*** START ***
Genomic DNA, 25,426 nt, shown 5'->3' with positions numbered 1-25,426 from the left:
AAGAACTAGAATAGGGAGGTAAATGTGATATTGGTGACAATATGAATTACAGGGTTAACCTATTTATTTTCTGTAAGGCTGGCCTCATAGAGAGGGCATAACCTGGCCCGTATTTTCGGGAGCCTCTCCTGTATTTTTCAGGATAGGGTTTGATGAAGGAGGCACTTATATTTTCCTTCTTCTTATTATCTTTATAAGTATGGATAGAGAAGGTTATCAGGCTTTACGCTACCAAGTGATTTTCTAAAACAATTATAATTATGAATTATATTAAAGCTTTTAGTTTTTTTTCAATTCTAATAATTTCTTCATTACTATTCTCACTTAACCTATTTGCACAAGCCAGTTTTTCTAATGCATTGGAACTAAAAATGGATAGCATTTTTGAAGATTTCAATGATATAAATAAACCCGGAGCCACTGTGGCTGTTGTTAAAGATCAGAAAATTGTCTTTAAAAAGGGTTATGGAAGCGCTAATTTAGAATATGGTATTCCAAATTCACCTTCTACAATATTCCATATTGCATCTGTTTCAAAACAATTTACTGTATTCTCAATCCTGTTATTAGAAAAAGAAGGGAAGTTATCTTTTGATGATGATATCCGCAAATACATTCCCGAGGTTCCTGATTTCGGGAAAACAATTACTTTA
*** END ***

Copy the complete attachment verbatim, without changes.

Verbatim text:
Genomic DNA, 25,426 nt, shown 5'->3' with positions numbered 1-25,426 from the left:
AAGAACTAGAATAGGGAGGTAAATGTGATATTGGTGACAATATGAATTACAGGGTTAACCTATTTATTTTCTGTAAGGCTGGCCTCATAGAGAGGGCATAACCTGGCCCGTATTTTCGGGAGCCTCTCCTGTATTTTTCAGGATAGGGTTTGATGAAGGAGGCACTTATATTTTCCTTCTTCTTATTATCTTTATAAGTATGGATAGAGAAGGTTATCAGGCTTTACGCTACCAAGTGATTTTCTAAAACAATTATAATTATGAATTATATTAAAGCTTTTAGTTTTTTTTCAATTCTAATAATTTCTTCATTACTATTCTCACTTAACCTATTTGCACAAGCCAGTTTTTCTAATGCATTGGAACTAAAAATGGATAGCATTTTTGAAGATTTCAATGATATAAATAAACCCGGAGCCACTGTGGCTGTTGTTAAAGATCAGAAAATTGTCTTTAAAAAGGGTTATGGAAGCGCTAATTTAGAATATGGTATTCCAAATTCACCTTCTACAATATTCCATATTGCATCTGTTTCAAAACAATTTACTGTATTCTCAATCCTGTTATTAGAAAAAGAAGGGAAGTTATCTTTTGATGATGATATCCGCAAATACATTCCCGAGGTTCCTGATTTCGGGAAAACAATTACTTTA